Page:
When historians go back and review who the best investors of our day were, Warren Buffett will undisputedly be at the top of that list. Buffett's investments — through Berkshire Hathaway (NYSE:BRK-B)— have outpaced the market by an astonishing margin since he bought the company back in the 1960s. That makes any company on the list of "Warren Buffett stocks" worth investigating.
Today, we'll be looking into why Procter & Gamble (NYSE:PG) is one of Buffett's largest holdings. Currently, Buffett's stake in P&G is worth almost $4.7 billion. It is Buffett's 6th largest holding. And he — through Berkshire Hathaway — owns roughly 2% of the company's outstanding shares.
So why would Buffett want so much of this company? It's actually pretty simple.
Easy to understand
Back in the run-up to the dot-com bust, many on Wall Street chided Buffett for choosing not to invest heavily in technology companies. At the time, it seemed anyone with a little extra cash could become the next millionaire.
But Buffett shied away because these companies fell well outside of his "circle of competence." In other words, he had little to no experience with the burgeoning technologies at hand, nor could he fully grasp how their business models would play out over time.
In Procter & Gamble, he has an investment in a company that is incredibly easy to understand. Check out the picture above, it shows some of P&G's biggest brand names. You, like Buffett, are likely very familiar with these names, and would — therefore — have little trouble explaining how the company makes money.
Sustainable competitive advantages
Any company can have a competitive advantage, but just how sustainable are those advantages?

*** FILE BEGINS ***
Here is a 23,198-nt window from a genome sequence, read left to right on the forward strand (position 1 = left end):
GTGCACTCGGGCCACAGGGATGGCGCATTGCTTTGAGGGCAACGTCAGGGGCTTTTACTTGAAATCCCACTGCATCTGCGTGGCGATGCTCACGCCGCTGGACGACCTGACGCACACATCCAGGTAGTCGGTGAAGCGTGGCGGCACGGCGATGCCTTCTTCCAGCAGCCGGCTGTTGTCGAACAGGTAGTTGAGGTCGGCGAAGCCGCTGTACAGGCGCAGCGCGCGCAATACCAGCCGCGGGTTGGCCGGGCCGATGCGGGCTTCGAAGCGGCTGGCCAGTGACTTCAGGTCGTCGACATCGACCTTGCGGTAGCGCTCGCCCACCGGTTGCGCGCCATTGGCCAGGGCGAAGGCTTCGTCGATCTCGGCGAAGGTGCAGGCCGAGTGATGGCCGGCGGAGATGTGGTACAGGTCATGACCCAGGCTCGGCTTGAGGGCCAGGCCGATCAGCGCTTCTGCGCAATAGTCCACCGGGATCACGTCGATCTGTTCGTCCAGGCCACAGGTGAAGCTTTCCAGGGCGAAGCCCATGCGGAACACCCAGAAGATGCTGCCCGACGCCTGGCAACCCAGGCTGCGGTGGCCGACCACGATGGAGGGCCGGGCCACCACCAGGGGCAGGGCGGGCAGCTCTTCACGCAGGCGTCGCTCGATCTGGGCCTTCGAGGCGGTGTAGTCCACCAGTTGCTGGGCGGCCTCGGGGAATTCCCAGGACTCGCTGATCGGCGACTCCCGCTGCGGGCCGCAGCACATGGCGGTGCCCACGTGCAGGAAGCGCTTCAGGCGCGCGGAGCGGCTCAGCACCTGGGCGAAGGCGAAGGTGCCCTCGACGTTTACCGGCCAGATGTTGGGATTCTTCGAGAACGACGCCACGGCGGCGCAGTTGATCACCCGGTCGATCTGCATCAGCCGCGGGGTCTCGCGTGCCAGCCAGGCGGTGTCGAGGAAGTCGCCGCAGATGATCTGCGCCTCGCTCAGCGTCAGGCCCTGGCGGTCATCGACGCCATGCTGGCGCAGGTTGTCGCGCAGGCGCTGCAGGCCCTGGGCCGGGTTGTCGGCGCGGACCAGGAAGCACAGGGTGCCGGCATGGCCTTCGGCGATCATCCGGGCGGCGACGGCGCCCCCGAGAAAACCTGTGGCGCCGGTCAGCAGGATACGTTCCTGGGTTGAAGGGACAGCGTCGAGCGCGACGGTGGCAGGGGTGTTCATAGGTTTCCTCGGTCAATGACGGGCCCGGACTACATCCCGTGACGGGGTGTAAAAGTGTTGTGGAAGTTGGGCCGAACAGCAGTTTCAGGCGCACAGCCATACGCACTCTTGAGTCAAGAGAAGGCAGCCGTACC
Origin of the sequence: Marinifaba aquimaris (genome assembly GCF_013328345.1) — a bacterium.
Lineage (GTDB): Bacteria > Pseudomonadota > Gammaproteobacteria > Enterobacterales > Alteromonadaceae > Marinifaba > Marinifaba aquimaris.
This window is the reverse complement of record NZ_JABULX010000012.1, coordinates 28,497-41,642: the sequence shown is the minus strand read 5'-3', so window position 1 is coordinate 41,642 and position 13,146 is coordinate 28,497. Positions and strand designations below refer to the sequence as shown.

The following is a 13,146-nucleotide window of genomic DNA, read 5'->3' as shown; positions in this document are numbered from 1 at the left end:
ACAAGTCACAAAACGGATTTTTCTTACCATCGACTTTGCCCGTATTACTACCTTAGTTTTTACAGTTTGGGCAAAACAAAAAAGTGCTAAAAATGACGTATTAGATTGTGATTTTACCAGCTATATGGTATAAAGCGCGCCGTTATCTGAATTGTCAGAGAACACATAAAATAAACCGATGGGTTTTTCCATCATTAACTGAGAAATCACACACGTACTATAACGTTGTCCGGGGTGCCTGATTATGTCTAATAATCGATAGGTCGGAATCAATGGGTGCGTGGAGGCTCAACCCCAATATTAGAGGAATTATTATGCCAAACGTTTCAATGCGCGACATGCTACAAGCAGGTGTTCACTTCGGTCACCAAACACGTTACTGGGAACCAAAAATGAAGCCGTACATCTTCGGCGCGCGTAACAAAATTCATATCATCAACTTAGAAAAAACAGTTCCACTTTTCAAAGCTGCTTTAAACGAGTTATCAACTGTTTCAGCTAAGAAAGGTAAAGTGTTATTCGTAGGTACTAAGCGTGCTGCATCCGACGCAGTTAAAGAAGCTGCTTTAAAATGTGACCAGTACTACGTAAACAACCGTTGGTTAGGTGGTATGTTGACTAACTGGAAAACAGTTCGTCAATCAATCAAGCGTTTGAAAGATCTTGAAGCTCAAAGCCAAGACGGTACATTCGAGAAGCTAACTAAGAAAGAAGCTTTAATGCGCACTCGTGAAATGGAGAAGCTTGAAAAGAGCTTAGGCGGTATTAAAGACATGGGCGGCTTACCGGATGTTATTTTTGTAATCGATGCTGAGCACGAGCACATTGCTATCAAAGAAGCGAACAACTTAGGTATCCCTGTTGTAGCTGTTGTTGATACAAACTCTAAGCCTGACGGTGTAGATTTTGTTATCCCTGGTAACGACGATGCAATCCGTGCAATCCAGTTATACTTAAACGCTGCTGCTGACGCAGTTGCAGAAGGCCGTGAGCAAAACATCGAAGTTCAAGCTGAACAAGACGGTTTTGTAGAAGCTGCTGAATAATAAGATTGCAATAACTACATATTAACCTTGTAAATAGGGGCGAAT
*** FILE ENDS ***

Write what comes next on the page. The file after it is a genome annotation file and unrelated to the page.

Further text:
Imagine Groupon (NASDAQ:GRPN) for a second. The company burst onto the scene with its flash deals, and because it was the first major player in the industry, it enjoyed enormous initial success. But that success has been short-lived, as the market was flooded with look-a-like companies doing the exact same thing. Groupon's initial advantage simple wasn't sustainable.
When a company does have such sustainability, Buffett treats it like gold. In the case of Procter & Gamble, that competitive advantage comes in the familiarity of some of its biggest brand names. Among them are: Gillette razors, Pampers diapers, Crest toothpaste, Duracell batteries, and Head & Shoulders shampoo and conditioner.
The reason that these brands represent sustainable competitive advantages is because they have earned the trust of consumers. When you know and trust a certain brand, you are usually willing to pay a little extra as compared to generic brands. That pricing power is huge, and is able to keep the competition at bay, all while raking in more profits.
Finally, Buffett knows how to dissect a company's financial statements — and he only invests with the best. There are lots of metrics that Buffett likes to measure, but for the purposes of this investment, I think Buffett appreciates a company with lots of free cash flow.
As you can see, Procter & Gamble has been able to grow its free cash flow by an annualized 10.3% every year for the past twenty years. That's a pretty solid track record. And, equally important, when a company has that much free cash flow, it is able to pay out dividends and buy back stock — significantly boosting investor returns.
That means that even though the stock itself has returned just under 500% in the past 20 years, the average investor who has held for that time frame has pocketed returns north of 800%.
That's the power of dividends and buybacks, and Buffett knows that better than anyone else.
For today's investors, P&G represents a Warren Buffett stock that is a greater "starter stock" for the beginning investor. Trading at 24 times earnings, it isn't cheap. But a small investment will still yield a 2.9% dividend and incentive you to keep tabs on the company and buy in at better and better price points in the future.
Brian Stoffel owns shares of Berkshire Hathaway. The Motley Fool recommends Berkshire Hathaway and Procter & Gamble. The Motley Fool owns shares of Berkshire Hathaway. Try any of our Foolish newsletter services free for 30 days. We Fools may not all hold the same opinions, but we all believe that considering a diverse range of insights makes us better investors. The Motley Fool has a disclosure policy.